JACKI LYDEN, host:

We're going to take a step up now in musical class to the queen of country music, Miss Kitty Wells. She was the first woman to have a solo hit reach the top of the country charts, and that song was, "It Wasn't God Who Made Honky Tonk Angels." It's just been added to the National Recording Registry at the Library of Congress.

Independent producer Ben Manilla is profiling several of the new entries on the registry. "It Wasn't God Who Made Honky Tonk Angels" was recorded in 1952, and it raised a lot of heckles back then blaming unfaithful men for creating wild women. For the story of the song, we'll hear from Kitty Wells herself, who turns 90 next year. She's joined by a writer.

Ms. MARY BUFWACK (Author): My name is Mary Bufwack, and I'm author with my husband, Robert Oermann, of "Finding Her Voice: Women in Country Music, 1800 to 2000."

LYDEN: And another gal who's a country household name.

Ms. EMMYLOU HARRIS (Country Singer): My name is Emmylou Harris, and I'm a country singer. And even though I know I'll never sound like Kitty Wells, at least I have the joy of listening to her.

(Soundbite of "It Wasn't God Who Made Honky Tonk Angels")

Ms. KITTY WELLS (Singer): My name is Kitty Wells, and I'm an entertainer.

(Singing) As I sit here tonight the jukebox's playing the tune about the wild side of life. As I listen to the words...

Ms. BUFWACK: Kitty Wells was a 33-year-old housewife and mother and records a song that, in many ways, captured the tensions of the time.

Ms. WELLS: (Singing) It wasn't God who made honky tonk angels. As you said...

I recorded it in May in 1952. After the song made a hit, I had to go back to work.

(Soundbite of laughter)

Ms. HARRIS: Kitty Wells has the title queen of country music because she was the quintessential country singer. I mean, she's got that wonderful nasal sound that is just inherent in her voice. And the song, "It Wasn't God Who Made Honky Tonk Angels," that was one of the first songs in which, you know, a woman said, excuse me, you know, there's another side to this story.

Ms. WELLS: It was an answer to "The Wild Side of Life" whose Hank Thompson had out at the time. And it was a hit over the charts and was making a big hit.

(Soundbite of "It Wasn't God Who Made Honky Tonk Angels")

Ms. BUFWACK: An answer song is a song where usually, there is a male point of view and a female point of view. Hank Thompson talks about wild women and finding women on the wild side of life.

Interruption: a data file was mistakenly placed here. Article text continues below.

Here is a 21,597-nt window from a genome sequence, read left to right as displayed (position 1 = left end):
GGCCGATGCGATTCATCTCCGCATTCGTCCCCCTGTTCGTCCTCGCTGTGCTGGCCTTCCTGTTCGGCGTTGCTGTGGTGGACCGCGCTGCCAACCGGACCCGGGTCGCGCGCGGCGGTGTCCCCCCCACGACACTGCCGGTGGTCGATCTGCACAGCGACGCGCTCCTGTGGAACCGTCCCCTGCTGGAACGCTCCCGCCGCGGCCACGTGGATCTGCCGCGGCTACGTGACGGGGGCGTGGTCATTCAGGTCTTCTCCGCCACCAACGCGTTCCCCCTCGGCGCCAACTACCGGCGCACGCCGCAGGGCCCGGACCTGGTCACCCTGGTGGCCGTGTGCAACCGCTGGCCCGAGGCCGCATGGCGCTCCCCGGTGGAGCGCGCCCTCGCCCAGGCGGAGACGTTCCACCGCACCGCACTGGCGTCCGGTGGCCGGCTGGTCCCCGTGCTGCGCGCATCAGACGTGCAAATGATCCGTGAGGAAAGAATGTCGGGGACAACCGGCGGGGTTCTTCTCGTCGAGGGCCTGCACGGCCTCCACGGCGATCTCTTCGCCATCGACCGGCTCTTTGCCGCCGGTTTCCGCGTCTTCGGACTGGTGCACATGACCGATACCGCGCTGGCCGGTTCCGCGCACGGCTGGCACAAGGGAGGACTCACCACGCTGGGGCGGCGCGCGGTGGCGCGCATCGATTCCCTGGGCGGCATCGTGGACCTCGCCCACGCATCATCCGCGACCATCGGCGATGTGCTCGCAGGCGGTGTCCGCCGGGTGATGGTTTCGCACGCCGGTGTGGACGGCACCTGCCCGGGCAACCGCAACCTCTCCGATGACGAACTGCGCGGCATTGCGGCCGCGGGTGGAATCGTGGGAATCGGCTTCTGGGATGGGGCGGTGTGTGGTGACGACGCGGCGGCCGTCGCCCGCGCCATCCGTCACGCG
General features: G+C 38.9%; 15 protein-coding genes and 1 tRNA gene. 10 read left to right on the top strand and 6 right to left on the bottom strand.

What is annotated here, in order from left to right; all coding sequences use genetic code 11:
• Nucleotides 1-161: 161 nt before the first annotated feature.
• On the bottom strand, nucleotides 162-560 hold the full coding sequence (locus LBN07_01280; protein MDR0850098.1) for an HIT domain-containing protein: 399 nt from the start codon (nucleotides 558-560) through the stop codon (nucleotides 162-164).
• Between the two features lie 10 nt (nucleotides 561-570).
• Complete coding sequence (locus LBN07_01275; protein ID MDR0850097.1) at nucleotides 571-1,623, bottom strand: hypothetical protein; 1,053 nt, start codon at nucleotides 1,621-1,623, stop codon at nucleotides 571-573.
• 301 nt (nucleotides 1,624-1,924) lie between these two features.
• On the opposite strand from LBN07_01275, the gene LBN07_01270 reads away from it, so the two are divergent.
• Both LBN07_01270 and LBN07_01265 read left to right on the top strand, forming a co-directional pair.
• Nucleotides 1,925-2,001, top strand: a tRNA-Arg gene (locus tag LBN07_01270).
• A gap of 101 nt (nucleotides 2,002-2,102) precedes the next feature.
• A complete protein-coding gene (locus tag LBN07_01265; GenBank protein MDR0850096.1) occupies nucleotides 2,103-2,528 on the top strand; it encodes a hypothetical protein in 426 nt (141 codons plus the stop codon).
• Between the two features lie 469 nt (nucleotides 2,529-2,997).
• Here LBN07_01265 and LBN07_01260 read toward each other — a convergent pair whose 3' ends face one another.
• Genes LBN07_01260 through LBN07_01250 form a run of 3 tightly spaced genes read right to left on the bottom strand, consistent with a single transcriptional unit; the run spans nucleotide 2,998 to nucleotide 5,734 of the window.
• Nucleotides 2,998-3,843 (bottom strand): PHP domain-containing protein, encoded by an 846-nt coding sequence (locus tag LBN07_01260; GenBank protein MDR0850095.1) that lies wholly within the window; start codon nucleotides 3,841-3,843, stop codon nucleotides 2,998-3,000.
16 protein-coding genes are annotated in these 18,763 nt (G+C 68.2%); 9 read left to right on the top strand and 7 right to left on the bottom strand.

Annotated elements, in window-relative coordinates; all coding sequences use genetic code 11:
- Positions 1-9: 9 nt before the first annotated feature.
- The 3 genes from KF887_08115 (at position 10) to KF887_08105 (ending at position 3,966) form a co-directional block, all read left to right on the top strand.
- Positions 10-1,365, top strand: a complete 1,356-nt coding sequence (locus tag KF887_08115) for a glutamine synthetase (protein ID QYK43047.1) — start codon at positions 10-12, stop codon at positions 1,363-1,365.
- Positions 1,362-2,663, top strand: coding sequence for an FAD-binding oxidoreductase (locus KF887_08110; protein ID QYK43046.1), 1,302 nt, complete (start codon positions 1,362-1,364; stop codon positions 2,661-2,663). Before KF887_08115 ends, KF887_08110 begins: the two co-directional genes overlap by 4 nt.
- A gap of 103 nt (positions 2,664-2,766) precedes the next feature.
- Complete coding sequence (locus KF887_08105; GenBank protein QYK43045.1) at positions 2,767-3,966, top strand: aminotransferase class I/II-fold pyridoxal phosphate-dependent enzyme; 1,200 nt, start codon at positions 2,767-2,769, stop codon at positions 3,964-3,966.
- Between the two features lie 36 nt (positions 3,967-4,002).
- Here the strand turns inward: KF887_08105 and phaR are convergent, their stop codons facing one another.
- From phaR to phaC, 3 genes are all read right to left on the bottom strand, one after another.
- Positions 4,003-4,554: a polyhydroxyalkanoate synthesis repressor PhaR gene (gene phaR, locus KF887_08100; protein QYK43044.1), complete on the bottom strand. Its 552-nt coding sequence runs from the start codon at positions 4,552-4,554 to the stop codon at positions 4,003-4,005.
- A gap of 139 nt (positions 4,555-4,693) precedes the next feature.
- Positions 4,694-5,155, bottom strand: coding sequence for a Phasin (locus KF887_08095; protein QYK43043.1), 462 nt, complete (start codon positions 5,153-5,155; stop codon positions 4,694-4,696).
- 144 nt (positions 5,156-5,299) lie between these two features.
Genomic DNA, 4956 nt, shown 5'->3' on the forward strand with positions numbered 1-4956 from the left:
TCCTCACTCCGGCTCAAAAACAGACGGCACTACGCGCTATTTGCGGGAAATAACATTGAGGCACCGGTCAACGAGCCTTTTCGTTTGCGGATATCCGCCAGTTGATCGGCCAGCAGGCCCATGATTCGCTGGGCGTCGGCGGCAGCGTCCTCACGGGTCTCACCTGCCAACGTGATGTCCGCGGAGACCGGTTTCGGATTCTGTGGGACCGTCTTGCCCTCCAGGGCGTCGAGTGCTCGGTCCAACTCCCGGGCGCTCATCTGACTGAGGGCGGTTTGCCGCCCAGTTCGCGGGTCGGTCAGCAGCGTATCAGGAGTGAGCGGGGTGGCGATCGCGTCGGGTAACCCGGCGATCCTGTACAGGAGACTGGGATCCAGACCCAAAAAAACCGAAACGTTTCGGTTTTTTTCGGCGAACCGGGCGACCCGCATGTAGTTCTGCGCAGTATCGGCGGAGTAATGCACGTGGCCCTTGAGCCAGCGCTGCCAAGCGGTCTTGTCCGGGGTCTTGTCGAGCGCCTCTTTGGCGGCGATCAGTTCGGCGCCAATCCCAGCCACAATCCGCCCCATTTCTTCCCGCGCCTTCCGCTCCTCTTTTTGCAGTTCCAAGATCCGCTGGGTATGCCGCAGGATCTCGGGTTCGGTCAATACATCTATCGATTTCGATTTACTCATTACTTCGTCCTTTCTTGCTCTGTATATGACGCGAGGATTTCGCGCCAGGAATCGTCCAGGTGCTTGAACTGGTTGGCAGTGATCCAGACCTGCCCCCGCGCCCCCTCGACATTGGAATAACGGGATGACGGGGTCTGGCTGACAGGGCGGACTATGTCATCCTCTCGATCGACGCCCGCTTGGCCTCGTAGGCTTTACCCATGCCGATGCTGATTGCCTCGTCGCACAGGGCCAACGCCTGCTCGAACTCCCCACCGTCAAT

(Soundbite of "The Wild Side of Life")

Mr. HANK THOMPSON: (Singing) The glamour of the gay night life has lured you to the places where the wine and liquor flow, where you wait to be anybody's baby and forget the truest love you'll ever know. I didn't know God made honky tonk angels. I might have known you'd never make a wife.

Ms. WELLS: (Singing) It wasn't God who made honky tonk angels, as you said in the words of your song. Too many times, married men think they're still single, that has caused many a good girl to go wrong.

Ms. BUFWACK: There were more divorces in the post-war era than the United States had ever seen. There was more delinquency. There was more smoking. So, it looked like moral decay, and when people were looking for why are we suffering this moral decay, it was because women weren't in the home.

Ms. HARRIS: You know, it's OK for a man to go around and cheat and hang out in the bars and expect the little woman to be home ready with a hot meal.

(Soundbite of "It Wasn't God Who Made Honky Tonk Angels")

Ms. WELLS: (Singing) It's a shame that all the blame is on us women.

Ms. BUFWACK: The song, "It Wasn't God Who Made Honky Tonk Angels," was banned on NBC radio network and on the Grand Ole Opry. It offended not only the country establishment, but offended the larger establishment as well.

Ms. HARRIS: And so it was pretty shocking, and on the other hand, there were a lot of women around the country who said, boy, I can relate to that. All of a sudden, she spoke to a whole psyche, a whole generation of women who probably didn't know that they were not represented on the airways.

Ms. BUFWACK: Kitty Wells would not describe herself as a feminist. There has always been a strain of songs in the folk tradition and in country music that spoke from the woman's point of view.

Ms. WELLS: I never really did any thinking too much about it because I always, you know, was pretty natural with the way I felt and the way, you know, I carried myself around. And, of course, after I made that hit with it, "It Wasn't God Who Made Honky Tonk Angels," well, Capital Records got to recording the girl singers, and so now, we've got just about as many girl singers as there are men singers.

(Soundbite of laughter)

Ms. HARRIS: Back then, it wasn't really considered proper for a singer - a young singer starting out to ride around the country with a bunch of guys. You know, even if it was perfectly innocent and they were the guys in the band. She really paved the way for a lot of women to get on that bus and ride on down the road.

(Soundbite of "It wasn't God Who Made Honky Tonk Angels")

Ms. WELLS: (Singing) It wasn't God who made honky tonk angels, as you said in the words of your song. Too many times married men think they're still single. That has caused many a good girl to go wrong.

LYDEN: Emmylou Harris, Mary Bufwack, and Kitty Wells, herself, talking about the song, "It Wasn't God Who Made Honky Tonk Angels," which is added this year to the National Recording Registry at the Library of Congress. Our story was produced by Ben Manilla and Devon Strolovitch at Media Mechanics. You can listen to all of the stories from this series at nprmusic.org.

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